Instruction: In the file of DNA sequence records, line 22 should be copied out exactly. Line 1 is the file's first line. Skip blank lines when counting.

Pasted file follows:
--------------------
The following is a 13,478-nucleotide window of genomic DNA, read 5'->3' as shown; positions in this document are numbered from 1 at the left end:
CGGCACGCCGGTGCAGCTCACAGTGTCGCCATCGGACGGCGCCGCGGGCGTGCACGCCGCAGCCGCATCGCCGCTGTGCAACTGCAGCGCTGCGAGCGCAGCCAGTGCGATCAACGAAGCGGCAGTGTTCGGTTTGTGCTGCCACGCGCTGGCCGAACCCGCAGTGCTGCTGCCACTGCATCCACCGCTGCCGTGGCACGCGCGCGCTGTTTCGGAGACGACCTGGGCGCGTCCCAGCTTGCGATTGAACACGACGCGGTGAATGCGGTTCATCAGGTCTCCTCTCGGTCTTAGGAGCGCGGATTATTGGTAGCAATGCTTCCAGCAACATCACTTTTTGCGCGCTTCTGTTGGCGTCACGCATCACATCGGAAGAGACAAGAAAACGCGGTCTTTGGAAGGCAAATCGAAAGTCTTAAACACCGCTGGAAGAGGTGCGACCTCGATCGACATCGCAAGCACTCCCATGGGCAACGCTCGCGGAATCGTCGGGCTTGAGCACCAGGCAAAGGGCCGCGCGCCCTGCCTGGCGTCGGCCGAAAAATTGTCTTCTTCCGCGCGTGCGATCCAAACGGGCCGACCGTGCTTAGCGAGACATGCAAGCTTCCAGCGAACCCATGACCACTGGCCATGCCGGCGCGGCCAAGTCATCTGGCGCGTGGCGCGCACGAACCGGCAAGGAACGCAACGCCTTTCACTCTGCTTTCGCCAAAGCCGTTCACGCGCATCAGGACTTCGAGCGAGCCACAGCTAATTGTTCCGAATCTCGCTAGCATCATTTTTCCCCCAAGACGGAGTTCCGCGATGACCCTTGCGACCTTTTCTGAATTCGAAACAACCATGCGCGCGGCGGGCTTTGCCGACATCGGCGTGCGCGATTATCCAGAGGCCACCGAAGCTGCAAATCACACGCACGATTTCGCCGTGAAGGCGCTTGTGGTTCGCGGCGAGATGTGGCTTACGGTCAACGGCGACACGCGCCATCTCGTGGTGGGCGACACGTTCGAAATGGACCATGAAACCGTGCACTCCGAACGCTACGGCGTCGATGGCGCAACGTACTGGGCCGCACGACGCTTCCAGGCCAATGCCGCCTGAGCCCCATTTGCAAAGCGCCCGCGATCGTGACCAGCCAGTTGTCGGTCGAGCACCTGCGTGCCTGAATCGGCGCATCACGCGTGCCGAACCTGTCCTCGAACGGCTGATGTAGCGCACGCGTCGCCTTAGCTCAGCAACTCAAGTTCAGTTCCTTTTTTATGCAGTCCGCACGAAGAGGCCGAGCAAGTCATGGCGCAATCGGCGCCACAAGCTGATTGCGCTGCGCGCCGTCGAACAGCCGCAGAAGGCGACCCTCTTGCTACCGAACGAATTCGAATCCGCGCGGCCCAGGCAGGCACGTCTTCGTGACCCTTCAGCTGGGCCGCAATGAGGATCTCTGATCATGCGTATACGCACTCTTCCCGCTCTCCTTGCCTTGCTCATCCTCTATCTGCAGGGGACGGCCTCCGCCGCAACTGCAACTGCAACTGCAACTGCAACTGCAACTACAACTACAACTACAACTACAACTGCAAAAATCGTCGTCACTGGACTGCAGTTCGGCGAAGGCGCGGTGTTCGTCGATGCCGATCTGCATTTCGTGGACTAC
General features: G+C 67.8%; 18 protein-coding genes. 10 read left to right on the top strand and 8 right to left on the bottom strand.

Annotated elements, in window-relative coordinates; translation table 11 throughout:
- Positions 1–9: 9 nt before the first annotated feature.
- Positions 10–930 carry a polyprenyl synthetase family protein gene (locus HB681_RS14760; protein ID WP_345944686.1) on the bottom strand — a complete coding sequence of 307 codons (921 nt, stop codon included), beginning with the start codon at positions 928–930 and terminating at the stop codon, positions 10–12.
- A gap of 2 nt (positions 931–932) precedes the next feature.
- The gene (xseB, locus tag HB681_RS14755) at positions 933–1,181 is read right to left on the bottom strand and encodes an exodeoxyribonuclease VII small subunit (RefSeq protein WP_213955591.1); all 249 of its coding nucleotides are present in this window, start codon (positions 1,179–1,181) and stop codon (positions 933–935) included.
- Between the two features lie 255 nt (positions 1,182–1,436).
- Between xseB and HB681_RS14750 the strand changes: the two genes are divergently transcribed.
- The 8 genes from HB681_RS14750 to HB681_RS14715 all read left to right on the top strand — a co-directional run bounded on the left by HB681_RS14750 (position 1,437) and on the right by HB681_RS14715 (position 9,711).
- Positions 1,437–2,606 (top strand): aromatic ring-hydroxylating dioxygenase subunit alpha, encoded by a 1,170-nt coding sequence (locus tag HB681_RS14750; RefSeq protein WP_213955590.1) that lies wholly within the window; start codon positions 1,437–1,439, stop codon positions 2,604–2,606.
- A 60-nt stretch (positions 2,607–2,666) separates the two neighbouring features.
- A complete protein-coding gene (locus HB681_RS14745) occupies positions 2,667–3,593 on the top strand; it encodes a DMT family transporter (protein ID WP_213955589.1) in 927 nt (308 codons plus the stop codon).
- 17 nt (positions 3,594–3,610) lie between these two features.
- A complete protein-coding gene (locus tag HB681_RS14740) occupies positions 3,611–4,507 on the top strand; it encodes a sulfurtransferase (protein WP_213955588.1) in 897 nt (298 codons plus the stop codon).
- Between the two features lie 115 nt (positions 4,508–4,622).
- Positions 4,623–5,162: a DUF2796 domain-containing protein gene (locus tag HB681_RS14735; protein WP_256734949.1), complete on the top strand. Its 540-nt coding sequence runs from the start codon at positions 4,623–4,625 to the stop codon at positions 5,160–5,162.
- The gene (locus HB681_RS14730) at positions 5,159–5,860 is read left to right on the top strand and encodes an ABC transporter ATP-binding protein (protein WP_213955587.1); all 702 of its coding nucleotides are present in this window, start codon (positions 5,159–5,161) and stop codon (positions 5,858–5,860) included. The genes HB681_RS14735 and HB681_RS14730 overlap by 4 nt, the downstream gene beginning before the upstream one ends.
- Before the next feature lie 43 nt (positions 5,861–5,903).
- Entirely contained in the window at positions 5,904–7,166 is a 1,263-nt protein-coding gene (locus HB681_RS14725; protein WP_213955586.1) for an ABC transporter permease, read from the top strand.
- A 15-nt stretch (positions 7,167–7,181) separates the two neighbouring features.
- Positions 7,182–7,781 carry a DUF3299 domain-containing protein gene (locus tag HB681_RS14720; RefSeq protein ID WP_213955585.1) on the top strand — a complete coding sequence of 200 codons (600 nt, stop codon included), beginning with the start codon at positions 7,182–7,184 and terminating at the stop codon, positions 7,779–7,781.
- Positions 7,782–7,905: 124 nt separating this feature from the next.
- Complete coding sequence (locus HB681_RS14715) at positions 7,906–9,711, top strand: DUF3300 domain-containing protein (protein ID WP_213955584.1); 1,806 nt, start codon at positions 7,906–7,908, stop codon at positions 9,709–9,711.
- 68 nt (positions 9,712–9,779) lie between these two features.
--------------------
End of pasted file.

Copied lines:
- A 15-nt stretch (positions 7,167–7,181) separates the two neighbouring features.